- Astronomers have located the closest stellar-mass black hole to Earth ever discovered.
- Because this black hole doesn’t feed on matter or emit radiation, making it virtually invisible, scientists had to take a different approach to finding it.
- A star orbiting the black hole exhibited a “wobble,” which helped them locate the black hole-star binary system Gaia BH1.
What would you get if you took the solar system and put a black hole where the sun is and put the sun where the earth is? The answer is something like the newly discovered black hole-star binary system Gaia BH1, which contains the closest stellar-mass black hole to Earth ever discovered and a star orbiting at an incredible 223,000 miles per hour.
“That’s because while the black hole is about ten times the mass of the sun, the star that orbits it is very similar to the sun and has an orbital period of about six months,” said Kareem El-Badry, astrophysicist at the Center. of astrophysics at the Harvard/Smithsonian Center for Astrophysics and the Max Planck Institute for Astronomy, tells Popular mechanics. This similarity to the solar system extends to the separation between the black hole and its companion star, which is about one and a half times the separation between Earth and the sun.
New research on this first unambiguous detection of a stellar-mass black hole in the Milky Way – which, notably, does not feed on matter and does not emit radiation – has been published in the journal Royal Astronomical Society Monthly Notices in November. Astronomers describe these non-feeding black holes as dormant, and they’re hard to spot because any light that gets too close to them is trapped behind a light-capturing boundary called the event horizon, rendering them invisible.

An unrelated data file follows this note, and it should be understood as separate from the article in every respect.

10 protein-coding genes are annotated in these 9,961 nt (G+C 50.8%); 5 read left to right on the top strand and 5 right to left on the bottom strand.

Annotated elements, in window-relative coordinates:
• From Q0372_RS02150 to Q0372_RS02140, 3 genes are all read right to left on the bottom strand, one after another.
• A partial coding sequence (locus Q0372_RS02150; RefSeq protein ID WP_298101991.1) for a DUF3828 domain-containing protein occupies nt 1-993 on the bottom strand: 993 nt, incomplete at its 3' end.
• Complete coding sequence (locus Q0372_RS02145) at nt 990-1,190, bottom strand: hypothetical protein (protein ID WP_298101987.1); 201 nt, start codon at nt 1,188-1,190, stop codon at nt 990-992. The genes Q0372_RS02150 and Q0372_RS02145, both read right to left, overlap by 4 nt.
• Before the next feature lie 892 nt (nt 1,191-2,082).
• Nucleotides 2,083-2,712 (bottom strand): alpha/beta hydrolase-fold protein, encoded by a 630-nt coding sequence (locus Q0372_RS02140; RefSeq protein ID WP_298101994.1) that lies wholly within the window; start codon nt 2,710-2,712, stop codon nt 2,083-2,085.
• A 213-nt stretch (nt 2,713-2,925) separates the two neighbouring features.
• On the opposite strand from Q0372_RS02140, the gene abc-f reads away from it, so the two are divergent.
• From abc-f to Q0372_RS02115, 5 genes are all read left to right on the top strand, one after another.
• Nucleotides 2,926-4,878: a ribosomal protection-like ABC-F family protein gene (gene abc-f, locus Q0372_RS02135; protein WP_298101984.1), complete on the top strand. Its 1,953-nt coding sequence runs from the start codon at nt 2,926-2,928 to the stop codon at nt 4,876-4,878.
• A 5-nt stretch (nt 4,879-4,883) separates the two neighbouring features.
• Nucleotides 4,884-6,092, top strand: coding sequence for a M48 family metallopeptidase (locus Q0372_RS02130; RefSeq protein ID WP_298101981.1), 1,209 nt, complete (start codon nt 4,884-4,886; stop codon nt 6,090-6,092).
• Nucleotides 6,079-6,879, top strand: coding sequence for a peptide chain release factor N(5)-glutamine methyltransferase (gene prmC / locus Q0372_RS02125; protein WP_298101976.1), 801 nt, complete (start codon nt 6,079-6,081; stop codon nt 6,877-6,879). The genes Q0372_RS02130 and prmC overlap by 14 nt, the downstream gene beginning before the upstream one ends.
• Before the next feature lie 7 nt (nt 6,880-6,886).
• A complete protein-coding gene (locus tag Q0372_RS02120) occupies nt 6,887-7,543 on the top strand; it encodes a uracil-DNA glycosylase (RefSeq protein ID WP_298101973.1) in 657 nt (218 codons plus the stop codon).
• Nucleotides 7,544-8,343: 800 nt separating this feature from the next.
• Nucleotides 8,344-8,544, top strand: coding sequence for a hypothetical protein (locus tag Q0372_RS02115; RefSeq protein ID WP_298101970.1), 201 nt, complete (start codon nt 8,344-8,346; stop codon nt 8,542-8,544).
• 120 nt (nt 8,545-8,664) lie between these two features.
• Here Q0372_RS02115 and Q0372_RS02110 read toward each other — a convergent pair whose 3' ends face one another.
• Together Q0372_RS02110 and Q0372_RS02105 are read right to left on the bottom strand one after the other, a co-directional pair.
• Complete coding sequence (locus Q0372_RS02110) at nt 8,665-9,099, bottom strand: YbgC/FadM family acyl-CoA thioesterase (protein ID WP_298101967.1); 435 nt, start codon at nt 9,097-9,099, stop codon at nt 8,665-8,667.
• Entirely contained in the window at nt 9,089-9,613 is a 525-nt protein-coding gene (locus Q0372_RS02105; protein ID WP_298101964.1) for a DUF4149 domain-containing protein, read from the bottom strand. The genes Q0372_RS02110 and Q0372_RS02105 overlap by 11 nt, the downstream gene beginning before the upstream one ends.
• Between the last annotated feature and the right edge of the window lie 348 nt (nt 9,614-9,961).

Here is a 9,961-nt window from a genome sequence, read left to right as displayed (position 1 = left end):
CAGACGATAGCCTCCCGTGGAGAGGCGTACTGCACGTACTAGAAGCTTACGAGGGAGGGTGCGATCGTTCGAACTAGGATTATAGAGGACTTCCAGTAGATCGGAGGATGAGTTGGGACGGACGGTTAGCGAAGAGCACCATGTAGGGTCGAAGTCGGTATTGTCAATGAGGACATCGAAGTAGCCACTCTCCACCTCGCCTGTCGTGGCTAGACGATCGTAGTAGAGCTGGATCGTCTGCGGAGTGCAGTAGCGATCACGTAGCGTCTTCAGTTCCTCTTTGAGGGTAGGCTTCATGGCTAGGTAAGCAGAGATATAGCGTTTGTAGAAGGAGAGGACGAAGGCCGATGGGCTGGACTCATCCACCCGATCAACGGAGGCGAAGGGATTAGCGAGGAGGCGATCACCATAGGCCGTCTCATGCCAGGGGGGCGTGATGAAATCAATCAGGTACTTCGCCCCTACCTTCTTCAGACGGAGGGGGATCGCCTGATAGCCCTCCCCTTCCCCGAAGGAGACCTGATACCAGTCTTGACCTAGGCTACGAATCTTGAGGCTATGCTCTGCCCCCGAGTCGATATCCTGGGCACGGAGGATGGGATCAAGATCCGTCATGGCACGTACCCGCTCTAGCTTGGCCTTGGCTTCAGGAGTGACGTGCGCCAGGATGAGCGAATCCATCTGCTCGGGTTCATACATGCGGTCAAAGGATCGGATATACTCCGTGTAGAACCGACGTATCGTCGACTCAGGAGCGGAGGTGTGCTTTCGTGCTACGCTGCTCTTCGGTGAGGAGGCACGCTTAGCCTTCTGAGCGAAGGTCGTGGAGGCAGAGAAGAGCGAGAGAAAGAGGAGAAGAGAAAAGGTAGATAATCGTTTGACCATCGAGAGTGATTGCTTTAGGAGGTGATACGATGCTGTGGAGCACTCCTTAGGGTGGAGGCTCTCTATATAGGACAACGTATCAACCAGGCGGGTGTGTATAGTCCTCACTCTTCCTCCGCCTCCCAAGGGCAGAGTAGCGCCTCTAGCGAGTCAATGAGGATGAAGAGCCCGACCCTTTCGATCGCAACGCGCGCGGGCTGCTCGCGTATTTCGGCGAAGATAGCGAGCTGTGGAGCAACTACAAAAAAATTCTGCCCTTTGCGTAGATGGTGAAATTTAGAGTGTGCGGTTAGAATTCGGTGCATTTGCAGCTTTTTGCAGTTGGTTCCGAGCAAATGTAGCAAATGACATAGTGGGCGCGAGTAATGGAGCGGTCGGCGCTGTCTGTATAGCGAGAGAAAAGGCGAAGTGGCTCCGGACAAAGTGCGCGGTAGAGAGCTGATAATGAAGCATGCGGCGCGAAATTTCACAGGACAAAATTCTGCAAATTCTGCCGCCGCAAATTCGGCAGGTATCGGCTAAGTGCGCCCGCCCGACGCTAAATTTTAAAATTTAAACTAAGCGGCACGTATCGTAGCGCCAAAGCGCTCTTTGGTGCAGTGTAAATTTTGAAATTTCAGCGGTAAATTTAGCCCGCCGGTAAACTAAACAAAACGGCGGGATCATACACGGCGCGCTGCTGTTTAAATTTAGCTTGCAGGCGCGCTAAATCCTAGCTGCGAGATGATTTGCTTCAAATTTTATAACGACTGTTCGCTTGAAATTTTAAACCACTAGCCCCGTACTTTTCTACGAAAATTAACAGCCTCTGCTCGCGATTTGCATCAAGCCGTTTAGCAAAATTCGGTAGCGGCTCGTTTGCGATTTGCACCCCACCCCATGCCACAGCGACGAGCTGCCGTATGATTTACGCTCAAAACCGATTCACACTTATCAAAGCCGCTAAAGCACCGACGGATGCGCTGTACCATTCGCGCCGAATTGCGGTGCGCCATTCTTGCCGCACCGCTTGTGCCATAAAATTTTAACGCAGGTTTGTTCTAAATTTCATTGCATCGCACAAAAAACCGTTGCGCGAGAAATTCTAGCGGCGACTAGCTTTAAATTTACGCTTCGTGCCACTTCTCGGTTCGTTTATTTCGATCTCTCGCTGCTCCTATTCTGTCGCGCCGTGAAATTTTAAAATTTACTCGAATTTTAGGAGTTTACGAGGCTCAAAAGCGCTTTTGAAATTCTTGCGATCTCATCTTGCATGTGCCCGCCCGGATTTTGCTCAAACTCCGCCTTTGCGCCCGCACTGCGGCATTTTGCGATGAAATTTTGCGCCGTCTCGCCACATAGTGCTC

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This means that although it is estimated that there are millions of stellar-mass black holes, with masses between three and ten times that of the Sun, the few that have been detected so far have nibbled material from a companion star. When this stellar material falls towards a black hole, it is superheated. This causes it to emit powerful radiation that can be used to detect the feeding black hole. So how did scientists manage to find a black hole with no appetite?
Detect an oscillation
To discover this dormant black hole in the absence of such emissions, El-Badry and his team used the effect the black hole has on the star that orbits it to infer its presence.
Sifting through data from the Gaia Space Telescope, which has been creating a 3D map of the Milky Way since 2013, astronomers saw that Gaia’s star BH1 exhibited a telltale “wobble”.
“Gaia very accurately measures the positions of all the stars in the sky against a fixed background at different times, so one of the things you can do with that data is look for flickering stars,” says El. -Badry. “What we learned about this system is that the star wobbles more than you would expect for any star with a normal companion.”
Concluding that the gravitational influence of a massive compact object caused the wobble, the astronomers made follow-up observations with the Gemini Multi-Object Spectrograph instrument on the Gemini North Telescope.
This allowed them to measure the rapid speed of the companion star as it orbits the black hole, and confirmed the masses of the two objects, cementing the theory that Gaia’s central object BH1 is a black hole of stellar mass.
“When we look with images and spectra, we don’t see anything else that’s bright, so we can pretty much rule out possibilities that aren’t a black hole,” says El-Badry. “We are not detecting the black hole at all. We just see a huge mass source contributing no light.